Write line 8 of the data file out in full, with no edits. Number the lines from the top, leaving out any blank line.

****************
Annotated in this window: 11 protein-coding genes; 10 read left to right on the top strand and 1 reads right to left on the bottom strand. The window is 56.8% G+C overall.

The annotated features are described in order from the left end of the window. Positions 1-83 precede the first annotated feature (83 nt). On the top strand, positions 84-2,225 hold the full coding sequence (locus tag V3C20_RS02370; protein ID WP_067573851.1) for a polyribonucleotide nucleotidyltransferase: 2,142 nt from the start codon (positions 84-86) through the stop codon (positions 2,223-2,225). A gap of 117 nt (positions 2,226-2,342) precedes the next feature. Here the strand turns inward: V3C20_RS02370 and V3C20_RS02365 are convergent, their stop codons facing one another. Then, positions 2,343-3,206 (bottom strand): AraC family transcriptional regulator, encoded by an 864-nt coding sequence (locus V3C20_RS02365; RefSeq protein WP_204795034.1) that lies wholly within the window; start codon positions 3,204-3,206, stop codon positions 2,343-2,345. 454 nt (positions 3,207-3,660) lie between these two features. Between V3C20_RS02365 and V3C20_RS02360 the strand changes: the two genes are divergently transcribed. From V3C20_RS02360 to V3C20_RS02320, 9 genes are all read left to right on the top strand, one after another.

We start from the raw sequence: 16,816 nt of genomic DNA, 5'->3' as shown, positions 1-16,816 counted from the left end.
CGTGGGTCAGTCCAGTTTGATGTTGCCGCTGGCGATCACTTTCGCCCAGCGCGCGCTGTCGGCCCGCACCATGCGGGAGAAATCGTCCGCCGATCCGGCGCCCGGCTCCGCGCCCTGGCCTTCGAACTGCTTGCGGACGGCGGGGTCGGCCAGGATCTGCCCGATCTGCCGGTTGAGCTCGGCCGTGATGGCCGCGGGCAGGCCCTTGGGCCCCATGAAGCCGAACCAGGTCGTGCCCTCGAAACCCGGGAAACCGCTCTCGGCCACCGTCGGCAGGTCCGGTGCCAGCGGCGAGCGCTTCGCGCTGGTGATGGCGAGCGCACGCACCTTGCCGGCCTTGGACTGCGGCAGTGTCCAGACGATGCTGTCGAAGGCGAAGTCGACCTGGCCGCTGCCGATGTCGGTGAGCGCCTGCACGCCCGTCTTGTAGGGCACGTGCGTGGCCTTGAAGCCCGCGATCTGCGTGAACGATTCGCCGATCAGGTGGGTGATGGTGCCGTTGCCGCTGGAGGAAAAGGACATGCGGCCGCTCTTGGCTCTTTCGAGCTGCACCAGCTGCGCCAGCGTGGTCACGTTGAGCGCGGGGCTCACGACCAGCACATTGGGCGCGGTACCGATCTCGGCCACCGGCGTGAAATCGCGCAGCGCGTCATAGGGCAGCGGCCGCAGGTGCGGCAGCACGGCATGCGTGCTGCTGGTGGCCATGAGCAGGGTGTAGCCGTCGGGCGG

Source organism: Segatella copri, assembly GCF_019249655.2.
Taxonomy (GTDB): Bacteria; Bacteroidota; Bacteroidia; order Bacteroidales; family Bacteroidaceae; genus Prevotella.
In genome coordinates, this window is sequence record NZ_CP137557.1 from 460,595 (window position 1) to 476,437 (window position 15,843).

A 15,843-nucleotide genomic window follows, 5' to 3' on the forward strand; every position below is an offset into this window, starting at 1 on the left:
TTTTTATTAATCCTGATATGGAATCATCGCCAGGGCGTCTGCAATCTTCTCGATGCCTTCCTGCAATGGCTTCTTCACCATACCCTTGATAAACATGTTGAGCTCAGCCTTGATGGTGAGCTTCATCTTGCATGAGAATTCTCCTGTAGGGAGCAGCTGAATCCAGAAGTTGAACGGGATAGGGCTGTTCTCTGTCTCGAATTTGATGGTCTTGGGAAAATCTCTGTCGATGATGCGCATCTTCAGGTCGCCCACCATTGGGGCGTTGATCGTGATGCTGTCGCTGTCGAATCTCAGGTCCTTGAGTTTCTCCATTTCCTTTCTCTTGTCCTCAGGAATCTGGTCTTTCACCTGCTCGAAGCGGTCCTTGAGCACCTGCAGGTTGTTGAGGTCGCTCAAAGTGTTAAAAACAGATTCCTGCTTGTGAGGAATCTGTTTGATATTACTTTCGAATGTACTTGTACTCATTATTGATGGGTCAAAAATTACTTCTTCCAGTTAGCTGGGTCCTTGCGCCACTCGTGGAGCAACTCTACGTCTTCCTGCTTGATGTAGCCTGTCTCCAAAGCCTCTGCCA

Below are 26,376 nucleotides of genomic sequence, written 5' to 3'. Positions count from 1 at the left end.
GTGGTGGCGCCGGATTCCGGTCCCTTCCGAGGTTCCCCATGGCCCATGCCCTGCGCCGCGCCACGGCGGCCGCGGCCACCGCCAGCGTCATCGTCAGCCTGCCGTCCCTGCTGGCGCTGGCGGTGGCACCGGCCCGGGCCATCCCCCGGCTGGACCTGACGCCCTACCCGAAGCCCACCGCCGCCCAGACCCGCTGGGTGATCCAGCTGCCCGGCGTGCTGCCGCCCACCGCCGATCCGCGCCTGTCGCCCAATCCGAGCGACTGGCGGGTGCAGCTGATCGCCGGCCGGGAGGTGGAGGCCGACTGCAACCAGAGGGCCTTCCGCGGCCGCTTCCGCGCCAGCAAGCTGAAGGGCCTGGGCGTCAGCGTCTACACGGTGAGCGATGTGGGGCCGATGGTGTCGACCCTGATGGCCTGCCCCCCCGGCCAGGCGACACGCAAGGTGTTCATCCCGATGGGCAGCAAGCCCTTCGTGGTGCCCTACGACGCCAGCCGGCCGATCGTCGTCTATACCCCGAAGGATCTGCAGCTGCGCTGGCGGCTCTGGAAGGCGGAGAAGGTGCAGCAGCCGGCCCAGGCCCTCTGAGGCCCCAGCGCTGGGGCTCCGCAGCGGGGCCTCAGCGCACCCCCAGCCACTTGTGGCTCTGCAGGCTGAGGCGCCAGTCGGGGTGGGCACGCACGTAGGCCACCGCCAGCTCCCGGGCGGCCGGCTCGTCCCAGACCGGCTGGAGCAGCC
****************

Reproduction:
A 15,843-nucleotide genomic window follows, 5' to 3' on the forward strand; every position below is an offset into this window, starting at 1 on the left: